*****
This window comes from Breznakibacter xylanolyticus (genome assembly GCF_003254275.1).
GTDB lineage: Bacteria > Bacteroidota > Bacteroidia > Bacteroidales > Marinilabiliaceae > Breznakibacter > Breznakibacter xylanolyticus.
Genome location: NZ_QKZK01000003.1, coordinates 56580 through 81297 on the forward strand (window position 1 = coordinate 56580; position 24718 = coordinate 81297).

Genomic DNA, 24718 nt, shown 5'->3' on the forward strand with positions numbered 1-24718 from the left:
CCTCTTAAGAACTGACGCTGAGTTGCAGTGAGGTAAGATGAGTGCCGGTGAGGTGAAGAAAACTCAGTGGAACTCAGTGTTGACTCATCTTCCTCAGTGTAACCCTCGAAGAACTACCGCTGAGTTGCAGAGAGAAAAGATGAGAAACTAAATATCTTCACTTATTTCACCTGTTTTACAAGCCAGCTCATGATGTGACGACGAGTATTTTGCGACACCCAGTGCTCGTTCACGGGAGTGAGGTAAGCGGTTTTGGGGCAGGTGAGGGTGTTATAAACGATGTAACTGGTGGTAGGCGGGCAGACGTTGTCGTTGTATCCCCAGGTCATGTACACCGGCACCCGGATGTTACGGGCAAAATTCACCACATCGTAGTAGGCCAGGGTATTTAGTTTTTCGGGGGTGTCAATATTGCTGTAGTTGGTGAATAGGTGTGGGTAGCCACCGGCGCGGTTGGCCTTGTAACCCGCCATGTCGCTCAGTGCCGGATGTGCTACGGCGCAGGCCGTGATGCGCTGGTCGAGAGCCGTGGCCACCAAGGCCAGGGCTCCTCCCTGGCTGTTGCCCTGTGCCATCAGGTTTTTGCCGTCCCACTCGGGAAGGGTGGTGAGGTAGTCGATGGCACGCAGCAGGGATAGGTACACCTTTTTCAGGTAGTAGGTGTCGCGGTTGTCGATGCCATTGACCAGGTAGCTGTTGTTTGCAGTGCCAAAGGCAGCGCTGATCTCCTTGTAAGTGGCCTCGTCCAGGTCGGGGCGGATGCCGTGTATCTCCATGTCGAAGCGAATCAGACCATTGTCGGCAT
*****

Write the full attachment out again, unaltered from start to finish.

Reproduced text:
This window comes from Breznakibacter xylanolyticus (genome assembly GCF_003254275.1).
GTDB lineage: Bacteria > Bacteroidota > Bacteroidia > Bacteroidales > Marinilabiliaceae > Breznakibacter > Breznakibacter xylanolyticus.
Genome location: NZ_QKZK01000003.1, coordinates 56580 through 81297 on the forward strand (window position 1 = coordinate 56580; position 24718 = coordinate 81297).

Genomic DNA, 24718 nt, shown 5'->3' on the forward strand with positions numbered 1-24718 from the left:
CCTCTTAAGAACTGACGCTGAGTTGCAGTGAGGTAAGATGAGTGCCGGTGAGGTGAAGAAAACTCAGTGGAACTCAGTGTTGACTCATCTTCCTCAGTGTAACCCTCGAAGAACTACCGCTGAGTTGCAGAGAGAAAAGATGAGAAACTAAATATCTTCACTTATTTCACCTGTTTTACAAGCCAGCTCATGATGTGACGACGAGTATTTTGCGACACCCAGTGCTCGTTCACGGGAGTGAGGTAAGCGGTTTTGGGGCAGGTGAGGGTGTTATAAACGATGTAACTGGTGGTAGGCGGGCAGACGTTGTCGTTGTATCCCCAGGTCATGTACACCGGCACCCGGATGTTACGGGCAAAATTCACCACATCGTAGTAGGCCAGGGTATTTAGTTTTTCGGGGGTGTCAATATTGCTGTAGTTGGTGAATAGGTGTGGGTAGCCACCGGCGCGGTTGGCCTTGTAACCCGCCATGTCGCTCAGTGCCGGATGTGCTACGGCGCAGGCCGTGATGCGCTGGTCGAGAGCCGTGGCCACCAAGGCCAGGGCTCCTCCCTGGCTGTTGCCCTGTGCCATCAGGTTTTTGCCGTCCCACTCGGGAAGGGTGGTGAGGTAGTCGATGGCACGCAGCAGGGATAGGTACACCTTTTTCAGGTAGTAGGTGTCGCGGTTGTCGATGCCATTGACCAGGTAGCTGTTGTTTGCAGTGCCAAAGGCAGCGCTGATCTCCTTGTAAGTGGCCTCGTCCAGGTCGGGGCGGATGCCGTGTATCTCCATGTCGAAGCGAATCAGACCATTGTCGGCAT